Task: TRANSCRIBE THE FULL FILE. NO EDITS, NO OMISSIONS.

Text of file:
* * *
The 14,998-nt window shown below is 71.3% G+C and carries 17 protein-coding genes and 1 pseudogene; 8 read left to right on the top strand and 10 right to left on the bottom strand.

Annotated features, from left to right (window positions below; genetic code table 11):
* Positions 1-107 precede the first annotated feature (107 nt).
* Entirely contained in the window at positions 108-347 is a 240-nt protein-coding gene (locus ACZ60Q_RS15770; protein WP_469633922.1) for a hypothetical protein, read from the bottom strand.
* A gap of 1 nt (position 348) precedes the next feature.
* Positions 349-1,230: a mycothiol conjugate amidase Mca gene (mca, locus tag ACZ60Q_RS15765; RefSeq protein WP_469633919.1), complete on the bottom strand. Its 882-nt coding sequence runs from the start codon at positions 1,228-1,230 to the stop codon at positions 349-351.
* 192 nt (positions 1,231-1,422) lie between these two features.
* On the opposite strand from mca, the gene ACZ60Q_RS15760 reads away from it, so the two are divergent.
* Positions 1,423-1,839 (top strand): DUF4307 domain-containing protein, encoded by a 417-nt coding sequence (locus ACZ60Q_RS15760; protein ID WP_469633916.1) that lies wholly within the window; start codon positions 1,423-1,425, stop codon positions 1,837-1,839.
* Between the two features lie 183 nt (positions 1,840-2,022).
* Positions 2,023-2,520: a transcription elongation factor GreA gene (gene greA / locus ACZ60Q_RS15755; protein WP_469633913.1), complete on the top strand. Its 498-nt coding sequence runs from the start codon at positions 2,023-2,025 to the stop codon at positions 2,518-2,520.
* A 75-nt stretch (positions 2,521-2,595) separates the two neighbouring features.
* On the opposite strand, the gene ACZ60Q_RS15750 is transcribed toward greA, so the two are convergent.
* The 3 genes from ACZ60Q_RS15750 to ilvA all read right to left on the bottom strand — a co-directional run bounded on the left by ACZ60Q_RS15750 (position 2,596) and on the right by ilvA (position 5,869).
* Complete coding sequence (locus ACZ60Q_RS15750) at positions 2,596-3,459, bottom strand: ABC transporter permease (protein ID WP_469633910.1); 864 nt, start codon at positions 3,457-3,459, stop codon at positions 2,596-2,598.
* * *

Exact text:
The 14,998-nt window shown below is 71.3% G+C and carries 17 protein-coding genes and 1 pseudogene; 8 read left to right on the top strand and 10 right to left on the bottom strand.

Annotated features, from left to right (window positions below; genetic code table 11):
* Positions 1-107 precede the first annotated feature (107 nt).
* Entirely contained in the window at positions 108-347 is a 240-nt protein-coding gene (locus ACZ60Q_RS15770; protein WP_469633922.1) for a hypothetical protein, read from the bottom strand.
* A gap of 1 nt (position 348) precedes the next feature.
* Positions 349-1,230: a mycothiol conjugate amidase Mca gene (mca, locus tag ACZ60Q_RS15765; RefSeq protein WP_469633919.1), complete on the bottom strand. Its 882-nt coding sequence runs from the start codon at positions 1,228-1,230 to the stop codon at positions 349-351.
* 192 nt (positions 1,231-1,422) lie between these two features.
* On the opposite strand from mca, the gene ACZ60Q_RS15760 reads away from it, so the two are divergent.
* Positions 1,423-1,839 (top strand): DUF4307 domain-containing protein, encoded by a 417-nt coding sequence (locus ACZ60Q_RS15760; protein ID WP_469633916.1) that lies wholly within the window; start codon positions 1,423-1,425, stop codon positions 1,837-1,839.
* Between the two features lie 183 nt (positions 1,840-2,022).
* Positions 2,023-2,520: a transcription elongation factor GreA gene (gene greA / locus ACZ60Q_RS15755; protein WP_469633913.1), complete on the top strand. Its 498-nt coding sequence runs from the start codon at positions 2,023-2,025 to the stop codon at positions 2,518-2,520.
* A 75-nt stretch (positions 2,521-2,595) separates the two neighbouring features.
* On the opposite strand, the gene ACZ60Q_RS15750 is transcribed toward greA, so the two are convergent.
* The 3 genes from ACZ60Q_RS15750 to ilvA all read right to left on the bottom strand — a co-directional run bounded on the left by ACZ60Q_RS15750 (position 2,596) and on the right by ilvA (position 5,869).
* Complete coding sequence (locus ACZ60Q_RS15750) at positions 2,596-3,459, bottom strand: ABC transporter permease (protein ID WP_469633910.1); 864 nt, start codon at positions 3,457-3,459, stop codon at positions 2,596-2,598.